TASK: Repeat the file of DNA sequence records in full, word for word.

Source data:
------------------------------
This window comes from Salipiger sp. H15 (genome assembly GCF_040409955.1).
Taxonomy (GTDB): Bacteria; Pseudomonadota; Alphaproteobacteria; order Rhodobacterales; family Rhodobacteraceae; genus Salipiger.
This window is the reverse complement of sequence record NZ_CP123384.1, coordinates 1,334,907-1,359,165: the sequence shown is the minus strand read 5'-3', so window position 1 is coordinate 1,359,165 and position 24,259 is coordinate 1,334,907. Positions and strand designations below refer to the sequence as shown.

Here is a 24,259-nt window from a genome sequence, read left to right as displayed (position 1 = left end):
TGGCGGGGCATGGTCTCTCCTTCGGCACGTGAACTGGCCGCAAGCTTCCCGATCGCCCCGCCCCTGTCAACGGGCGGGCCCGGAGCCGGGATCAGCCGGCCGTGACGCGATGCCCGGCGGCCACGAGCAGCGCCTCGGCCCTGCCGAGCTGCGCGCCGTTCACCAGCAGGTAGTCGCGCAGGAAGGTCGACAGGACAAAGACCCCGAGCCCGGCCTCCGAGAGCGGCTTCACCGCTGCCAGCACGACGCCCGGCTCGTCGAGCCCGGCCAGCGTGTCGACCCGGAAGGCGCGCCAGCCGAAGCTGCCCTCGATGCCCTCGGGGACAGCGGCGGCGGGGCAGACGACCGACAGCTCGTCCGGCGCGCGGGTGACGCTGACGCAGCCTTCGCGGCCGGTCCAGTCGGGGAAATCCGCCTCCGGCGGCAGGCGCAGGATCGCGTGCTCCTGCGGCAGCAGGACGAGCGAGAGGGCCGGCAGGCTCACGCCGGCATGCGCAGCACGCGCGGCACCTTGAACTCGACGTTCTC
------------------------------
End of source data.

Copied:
This window comes from Salipiger sp. H15 (genome assembly GCF_040409955.1).
Taxonomy (GTDB): Bacteria; Pseudomonadota; Alphaproteobacteria; order Rhodobacterales; family Rhodobacteraceae; genus Salipiger.
This window is the reverse complement of sequence record NZ_CP123384.1, coordinates 1,334,907-1,359,165: the sequence shown is the minus strand read 5'-3', so window position 1 is coordinate 1,359,165 and position 24,259 is coordinate 1,334,907. Positions and strand designations below refer to the sequence as shown.

Here is a 24,259-nt window from a genome sequence, read left to right as displayed (position 1 = left end):
TGGCGGGGCATGGTCTCTCCTTCGGCACGTGAACTGGCCGCAAGCTTCCCGATCGCCCCGCCCCTGTCAACGGGCGGGCCCGGAGCCGGGATCAGCCGGCCGTGACGCGATGCCCGGCGGCCACGAGCAGCGCCTCGGCCCTGCCGAGCTGCGCGCCGTTCACCAGCAGGTAGTCGCGCAGGAAGGTCGACAGGACAAAGACCCCGAGCCCGGCCTCCGAGAGCGGCTTCACCGCTGCCAGCACGACGCCCGGCTCGTCGAGCCCGGCCAGCGTGTCGACCCGGAAGGCGCGCCAGCCGAAGCTGCCCTCGATGCCCTCGGGGACAGCGGCGGCGGGGCAGACGACCGACAGCTCGTCCGGCGCGCGGGTGACGCTGACGCAGCCTTCGCGGCCGGTCCAGTCGGGGAAATCCGCCTCCGGCGGCAGGCGCAGGATCGCGTGCTCCTGCGGCAGCAGGACGAGCGAGAGGGCCGGCAGGCTCACGCCGGCATGCGCAGCACGCGCGGCACCTTGAACTCGACGTTCTC